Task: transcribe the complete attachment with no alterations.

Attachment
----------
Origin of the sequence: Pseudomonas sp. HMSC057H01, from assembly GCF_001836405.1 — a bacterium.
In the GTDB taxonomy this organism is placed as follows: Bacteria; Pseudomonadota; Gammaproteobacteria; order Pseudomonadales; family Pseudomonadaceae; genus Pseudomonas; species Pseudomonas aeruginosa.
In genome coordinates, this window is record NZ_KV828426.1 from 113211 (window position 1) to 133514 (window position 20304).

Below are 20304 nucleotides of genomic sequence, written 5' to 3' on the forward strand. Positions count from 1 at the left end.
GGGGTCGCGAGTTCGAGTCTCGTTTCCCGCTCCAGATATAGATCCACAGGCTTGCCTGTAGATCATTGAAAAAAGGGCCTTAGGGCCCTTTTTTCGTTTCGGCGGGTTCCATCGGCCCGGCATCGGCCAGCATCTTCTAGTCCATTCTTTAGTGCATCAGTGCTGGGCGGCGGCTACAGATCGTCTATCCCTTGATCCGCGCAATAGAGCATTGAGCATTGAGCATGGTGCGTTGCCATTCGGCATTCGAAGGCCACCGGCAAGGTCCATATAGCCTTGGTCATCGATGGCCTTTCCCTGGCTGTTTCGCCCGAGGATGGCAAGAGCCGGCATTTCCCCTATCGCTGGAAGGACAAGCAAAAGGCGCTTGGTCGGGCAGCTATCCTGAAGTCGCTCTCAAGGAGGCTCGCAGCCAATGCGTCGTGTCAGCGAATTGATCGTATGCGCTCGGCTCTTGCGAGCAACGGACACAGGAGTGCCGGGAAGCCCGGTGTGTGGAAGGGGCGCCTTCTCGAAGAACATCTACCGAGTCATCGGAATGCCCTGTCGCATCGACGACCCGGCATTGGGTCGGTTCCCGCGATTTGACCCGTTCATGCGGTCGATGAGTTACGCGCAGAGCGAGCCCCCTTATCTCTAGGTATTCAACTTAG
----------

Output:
Origin of the sequence: Pseudomonas sp. HMSC057H01, from assembly GCF_001836405.1 — a bacterium.
In the GTDB taxonomy this organism is placed as follows: Bacteria; Pseudomonadota; Gammaproteobacteria; order Pseudomonadales; family Pseudomonadaceae; genus Pseudomonas; species Pseudomonas aeruginosa.
In genome coordinates, this window is record NZ_KV828426.1 from 113211 (window position 1) to 133514 (window position 20304).

Below are 20304 nucleotides of genomic sequence, written 5' to 3' on the forward strand. Positions count from 1 at the left end.
GGGGTCGCGAGTTCGAGTCTCGTTTCCCGCTCCAGATATAGATCCACAGGCTTGCCTGTAGATCATTGAAAAAAGGGCCTTAGGGCCCTTTTTTCGTTTCGGCGGGTTCCATCGGCCCGGCATCGGCCAGCATCTTCTAGTCCATTCTTTAGTGCATCAGTGCTGGGCGGCGGCTACAGATCGTCTATCCCTTGATCCGCGCAATAGAGCATTGAGCATTGAGCATGGTGCGTTGCCATTCGGCATTCGAAGGCCACCGGCAAGGTCCATATAGCCTTGGTCATCGATGGCCTTTCCCTGGCTGTTTCGCCCGAGGATGGCAAGAGCCGGCATTTCCCCTATCGCTGGAAGGACAAGCAAAAGGCGCTTGGTCGGGCAGCTATCCTGAAGTCGCTCTCAAGGAGGCTCGCAGCCAATGCGTCGTGTCAGCGAATTGATCGTATGCGCTCGGCTCTTGCGAGCAACGGACACAGGAGTGCCGGGAAGCCCGGTGTGTGGAAGGGGCGCCTTCTCGAAGAACATCTACCGAGTCATCGGAATGCCCTGTCGCATCGACGACCCGGCATTGGGTCGGTTCCCGCGATTTGACCCGTTCATGCGGTCGATGAGTTACGCGCAGAGCGAGCCCCCTTATCTCTAGGTATTCAACTTAG